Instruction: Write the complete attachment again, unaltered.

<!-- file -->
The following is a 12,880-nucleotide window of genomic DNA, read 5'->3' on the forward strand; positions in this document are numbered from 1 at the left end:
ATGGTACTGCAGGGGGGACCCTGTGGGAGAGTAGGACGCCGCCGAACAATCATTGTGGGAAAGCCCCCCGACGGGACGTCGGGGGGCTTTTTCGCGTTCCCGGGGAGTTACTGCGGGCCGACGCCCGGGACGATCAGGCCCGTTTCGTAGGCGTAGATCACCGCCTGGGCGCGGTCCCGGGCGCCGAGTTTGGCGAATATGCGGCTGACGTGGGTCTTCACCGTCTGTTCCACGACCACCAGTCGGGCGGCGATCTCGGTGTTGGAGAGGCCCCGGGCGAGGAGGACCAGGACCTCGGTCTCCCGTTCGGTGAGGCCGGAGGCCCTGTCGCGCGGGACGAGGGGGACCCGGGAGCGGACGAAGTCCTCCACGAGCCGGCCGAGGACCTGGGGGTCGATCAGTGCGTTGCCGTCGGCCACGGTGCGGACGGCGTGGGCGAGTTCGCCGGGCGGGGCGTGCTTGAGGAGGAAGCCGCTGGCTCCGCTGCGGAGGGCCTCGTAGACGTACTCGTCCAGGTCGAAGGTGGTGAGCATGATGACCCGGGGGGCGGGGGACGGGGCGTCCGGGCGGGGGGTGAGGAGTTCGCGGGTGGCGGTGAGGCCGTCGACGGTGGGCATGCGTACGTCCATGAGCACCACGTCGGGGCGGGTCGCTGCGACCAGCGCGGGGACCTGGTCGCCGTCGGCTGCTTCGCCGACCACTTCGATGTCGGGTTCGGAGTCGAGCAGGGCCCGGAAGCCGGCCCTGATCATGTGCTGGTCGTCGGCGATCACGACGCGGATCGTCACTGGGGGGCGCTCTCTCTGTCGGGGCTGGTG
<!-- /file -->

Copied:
The following is a 12,880-nucleotide window of genomic DNA, read 5'->3' on the forward strand; positions in this document are numbered from 1 at the left end:
ATGGTACTGCAGGGGGGACCCTGTGGGAGAGTAGGACGCCGCCGAACAATCATTGTGGGAAAGCCCCCCGACGGGACGTCGGGGGGCTTTTTCGCGTTCCCGGGGAGTTACTGCGGGCCGACGCCCGGGACGATCAGGCCCGTTTCGTAGGCGTAGATCACCGCCTGGGCGCGGTCCCGGGCGCCGAGTTTGGCGAATATGCGGCTGACGTGGGTCTTCACCGTCTGTTCCACGACCACCAGTCGGGCGGCGATCTCGGTGTTGGAGAGGCCCCGGGCGAGGAGGACCAGGACCTCGGTCTCCCGTTCGGTGAGGCCGGAGGCCCTGTCGCGCGGGACGAGGGGGACCCGGGAGCGGACGAAGTCCTCCACGAGCCGGCCGAGGACCTGGGGGTCGATCAGTGCGTTGCCGTCGGCCACGGTGCGGACGGCGTGGGCGAGTTCGCCGGGCGGGGCGTGCTTGAGGAGGAAGCCGCTGGCTCCGCTGCGGAGGGCCTCGTAGACGTACTCGTCCAGGTCGAAGGTGGTGAGCATGATGACCCGGGGGGCGGGGGACGGGGCGTCCGGGCGGGGGGTGAGGAGTTCGCGGGTGGCGGTGAGGCCGTCGACGGTGGGCATGCGTACGTCCATGAGCACCACGTCGGGGCGGGTCGCTGCGACCAGCGCGGGGACCTGGTCGCCGTCGGCTGCTTCGCCGACCACTTCGATGTCGGGTTCGGAGTCGAGCAGGGCCCGGAAGCCGGCCCTGATCATGTGCTGGTCGTCGGCGATCACGACGCGGATCGTCACTGGGGGGCGCTCTCTCTGTCGGGGCTGGTG